Corporate mission, corporate policies and business outcomes: Evidence from Japan

Shinichi Hirota, Katsuyuki Kubo, Hideaki Miyajima, Paul Hong, Young Won Park

Research output: Contribution to journalArticlepeer-review

36 Citations (Scopus)

Abstract

Purpose: This study sets out to explore questions such as: "Does mission statement matter? If so, in what ways?" Using data on mission statements of 128 large Japanese firms, the paper aims to show that corporate mission has a significant impact on corporate policies that determine employment, board, and financial structures. Design/methodology/approach: The paper provides evidence that strong-mission firms are more likely to retain incumbent employees, promote managers from within firms, and have less debt and a higher percentage of interlocking shareholdings than weak-mission firms. Findings: The evidence supports the view that strong-mission firms value their organizational capital and thus tend to adopt policies to preserve it. It also confirms that corporate mission and its embedded policies contribute to better corporate performance. The paper suggests that the effect of explicit corporate mission and its implementation has practical impacts in corporate policies and business outcomes. Research limitations/implications: The sample is based on firms from Japan. The criteria used to discriminate between strong mission and weak mission firms need further refinement with more rigorous sub-dimensions. In the Japanese context the percentage of inside directors is an important indication of internally promoted managers - one might argue that a measure of external pressures (e.g. law, codes, investors, etc.) might be a better one. The small number of cases and the richness of statements need a richer qualitative analysis in the future. Practical implications: The empirical results provide helpful insight on the organizational behavior of Japanese firms during the long economic downturn from the 1990s to 2000s in Japan and an insight on what to do in view of the challenges facing Japanese firms. Originality/value: The paper presents a model that clarifies the role of mission statement. The extensive literature review includes a diverse set of papers on the role of mission statement. The empirical results suggest how strong Japanese corporate mission, expressed in mission statements, might have impact on corporate outcomes through the formation and utilization of Monozukuri.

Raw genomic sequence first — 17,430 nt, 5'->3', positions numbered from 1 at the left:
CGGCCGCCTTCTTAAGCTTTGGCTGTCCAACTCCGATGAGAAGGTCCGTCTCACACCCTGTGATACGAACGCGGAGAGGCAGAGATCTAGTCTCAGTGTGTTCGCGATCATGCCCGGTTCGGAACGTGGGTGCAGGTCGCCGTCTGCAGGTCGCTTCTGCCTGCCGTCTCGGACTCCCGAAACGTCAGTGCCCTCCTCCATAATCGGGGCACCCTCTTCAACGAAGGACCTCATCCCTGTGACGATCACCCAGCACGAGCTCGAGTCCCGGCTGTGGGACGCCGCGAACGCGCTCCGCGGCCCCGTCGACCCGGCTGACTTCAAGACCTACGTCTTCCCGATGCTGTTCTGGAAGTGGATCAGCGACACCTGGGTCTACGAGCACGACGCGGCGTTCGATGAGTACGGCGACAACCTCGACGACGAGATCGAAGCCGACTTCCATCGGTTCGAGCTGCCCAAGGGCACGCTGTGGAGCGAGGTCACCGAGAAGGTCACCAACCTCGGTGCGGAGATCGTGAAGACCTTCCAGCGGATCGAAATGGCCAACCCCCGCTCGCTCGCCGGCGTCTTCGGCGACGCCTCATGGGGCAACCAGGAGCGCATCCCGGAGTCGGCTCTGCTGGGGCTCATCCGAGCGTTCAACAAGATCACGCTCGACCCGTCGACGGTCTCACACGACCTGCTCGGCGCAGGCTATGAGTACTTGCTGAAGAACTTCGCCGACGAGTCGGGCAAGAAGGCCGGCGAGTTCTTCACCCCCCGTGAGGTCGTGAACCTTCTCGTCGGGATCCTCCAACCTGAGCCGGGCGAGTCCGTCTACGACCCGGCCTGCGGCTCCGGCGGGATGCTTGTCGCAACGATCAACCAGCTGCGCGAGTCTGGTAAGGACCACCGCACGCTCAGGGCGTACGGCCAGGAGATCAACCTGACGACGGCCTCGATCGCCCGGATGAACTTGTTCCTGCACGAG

Original languageEnglish
Pages (from-to)1134-1153
Number of pages20
JournalManagement Decision
Volume48
Issue number7
DOIs
Publication statusPublished - 2010 Aug 4

Keywords

  • Japan
  • Mission statements

ASJC Scopus subject areas

  • Business, Management and Accounting(all)
  • Management Science and Operations Research

Fingerprint Dive into the research topics of 'Corporate mission, corporate policies and business outcomes: Evidence from Japan'. Together they form a unique fingerprint.

Cite this